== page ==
Bringing back wildlife to Pencaitland

Many native species of bees, butterflies and other insects are struggling to survive as native and nectar-rich plants dwindle. But we can make a difference, if we want to…

Whether or not you have an interest in gardening there’s a good chance that you know our local species of bees, butterflies and other pollinating insects are now in a struggle for their very survival. But it needn’t bee (excuse the pun) that way.

Many bred blooms offer little or no pollen to native insects

Recent BBC TV programme Bees, Butterflies and Blooms, presented the case for reintroducing many indigenous species of wildflower that in recent history have all but disappeared from our gardens, verges and open spaces.

Presented by Sarah Raven, the show argues that if we don’t act then many native species of pollinating insects are in danger of being lost forever.

At Pencaitland Community Council we’re keen to take up this challenge and explore ways that the local community can work together. We want to pinpoint areas which, rather than being left as mowed strips of grass or beds with nectar-poor plants, could be populated with a variety of native and other nectar-rich species that would give our wildlife a chance at long term recovery.

If you missed Sarah Raven’s show the key point was that we should consider returning parts of parks and all mown roadside verges into little meadows of annual and perennial wild flowers. The evidence is that it actually works out much cheaper to maintain for local authorities, it provides food for wildlife, and it looks a whole lot more attractive.

East Lothian Council has already been experimenting in other parts of the county for a few years so this isn’t a novel idea. It’s more about building on those positive first steps.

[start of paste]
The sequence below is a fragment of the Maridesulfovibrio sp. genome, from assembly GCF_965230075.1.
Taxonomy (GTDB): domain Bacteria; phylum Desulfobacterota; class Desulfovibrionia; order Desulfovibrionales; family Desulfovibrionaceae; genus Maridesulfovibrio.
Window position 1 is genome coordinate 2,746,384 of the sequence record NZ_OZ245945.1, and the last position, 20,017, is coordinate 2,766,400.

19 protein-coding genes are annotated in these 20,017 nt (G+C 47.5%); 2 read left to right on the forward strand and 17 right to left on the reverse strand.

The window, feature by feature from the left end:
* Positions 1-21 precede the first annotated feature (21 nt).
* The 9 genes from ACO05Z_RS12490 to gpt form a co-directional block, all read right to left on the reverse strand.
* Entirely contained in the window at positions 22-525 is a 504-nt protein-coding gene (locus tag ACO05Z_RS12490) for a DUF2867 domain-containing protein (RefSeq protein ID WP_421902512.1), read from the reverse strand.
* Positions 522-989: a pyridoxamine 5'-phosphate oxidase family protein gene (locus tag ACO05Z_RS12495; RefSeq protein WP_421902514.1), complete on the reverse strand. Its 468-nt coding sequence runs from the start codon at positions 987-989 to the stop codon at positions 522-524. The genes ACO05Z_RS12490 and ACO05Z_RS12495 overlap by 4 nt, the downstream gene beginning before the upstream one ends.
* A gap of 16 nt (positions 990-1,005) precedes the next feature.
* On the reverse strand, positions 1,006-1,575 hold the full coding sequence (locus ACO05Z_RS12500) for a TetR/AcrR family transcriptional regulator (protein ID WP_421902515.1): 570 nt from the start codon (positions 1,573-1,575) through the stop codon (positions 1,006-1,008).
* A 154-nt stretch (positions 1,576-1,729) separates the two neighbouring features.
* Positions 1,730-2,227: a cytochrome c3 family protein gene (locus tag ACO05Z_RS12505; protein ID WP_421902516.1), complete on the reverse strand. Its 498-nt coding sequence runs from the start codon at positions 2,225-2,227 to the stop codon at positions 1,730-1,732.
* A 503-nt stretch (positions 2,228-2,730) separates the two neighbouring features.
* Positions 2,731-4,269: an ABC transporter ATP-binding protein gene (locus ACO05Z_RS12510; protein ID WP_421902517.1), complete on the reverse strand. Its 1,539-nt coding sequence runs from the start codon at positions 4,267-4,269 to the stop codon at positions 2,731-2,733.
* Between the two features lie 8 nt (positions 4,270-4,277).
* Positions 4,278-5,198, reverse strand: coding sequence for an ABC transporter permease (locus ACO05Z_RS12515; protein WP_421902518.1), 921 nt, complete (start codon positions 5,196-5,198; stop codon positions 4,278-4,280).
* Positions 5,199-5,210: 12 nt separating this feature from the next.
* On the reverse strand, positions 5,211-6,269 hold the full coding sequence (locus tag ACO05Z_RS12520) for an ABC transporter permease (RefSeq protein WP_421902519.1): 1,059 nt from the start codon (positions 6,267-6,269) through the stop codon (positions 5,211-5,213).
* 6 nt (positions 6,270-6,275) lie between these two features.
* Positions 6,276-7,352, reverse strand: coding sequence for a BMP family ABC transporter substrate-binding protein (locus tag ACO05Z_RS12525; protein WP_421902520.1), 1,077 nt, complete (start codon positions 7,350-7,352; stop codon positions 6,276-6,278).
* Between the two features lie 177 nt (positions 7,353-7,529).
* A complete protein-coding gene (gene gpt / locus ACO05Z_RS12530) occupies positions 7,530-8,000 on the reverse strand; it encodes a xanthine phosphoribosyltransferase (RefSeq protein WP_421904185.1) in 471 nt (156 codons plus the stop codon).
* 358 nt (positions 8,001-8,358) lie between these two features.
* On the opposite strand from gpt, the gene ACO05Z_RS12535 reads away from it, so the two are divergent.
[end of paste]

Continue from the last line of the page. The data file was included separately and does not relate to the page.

Q. What do you think? Should we work with East Lothian Council to make more of our green spaces better for native bees, butterflies and other insects? Please share your thoughts below and tell us which places you think might be suitable in and around Pencaitland.

Useful Links

The Stopwatch Gardener Blog, “Nectar-rich versus Franken-flowers
TV Programme, “Bees, Butterflies and Blooms
Royal Horticultural Society, “Perfect for Pollinators
Bumblebee Conservation Trust, “Gardening for bumblebees
Plantlife Scotland “Wild Plants in Scotland

Pencaitland Community Council
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Author: pencaitland

Pencaitland Community Council exists to represent the views of local residents about local issues that matter to them. This involves close liaison with other groups in the community and helps to develop a more coherent and dynamic village environment.

378 thoughts on “Bringing back wildlife to Pencaitland”

  1. Good plan. Hate the endless weeds and nettles all overthe unkept green parts of the village, like down at the riverside. The bits that are ‘looked after’ on the main road are just mowed, which is pointless.

    Much better to seed with lots of wild flowers and give it a few years when it will look great on the road, won’t hurt kids (nettles in the woods) and need a lot less looking after than the boring stuff we have right now.


  2. I think it’s a great idea.

    One area that springs to mind is the land around the dovecot at Wester Pencaitland, but not sure if that’s council land or privately owned so might be a non-starter.

  3. I love this idea and the pollinators will, too! By the way, for anyone who’s worried that bee-friendly will look a mess, it’s not necessarily the case. I think we’re talking about two kinds of planting places here: prominent beds (in central places like the Mercat Cross or the War Memorial) and informal beds like the roadside near the gates to Winton House. Informal beds could have a wildflower meadow look (more crocus, bluebells, red clover, phaecelia, cornflowers, poppies); while prominent beds could have more structure and formality (salvia, rudbeckia, cosmos, single dahlias).

    This latter look is already being used successfully in many Council beds (at the road corner near the Loch Centre in Tranent, in New Winton main square, near Maitlandfield Hotel in Haddington); ensuring those beds offer pollen and nectar earlier in the year is a simple and important step.

    The wildflowers we use don’t necessarily have to be native species (for example phaecelia isn’t native) but they should cater for the sometimes picky tastes of some of the more endangered bumblebees; the Bumblebee Conservation Trust has more information on what species we could best choose.

    Sheila Averbuch – Stopwatch Gardener

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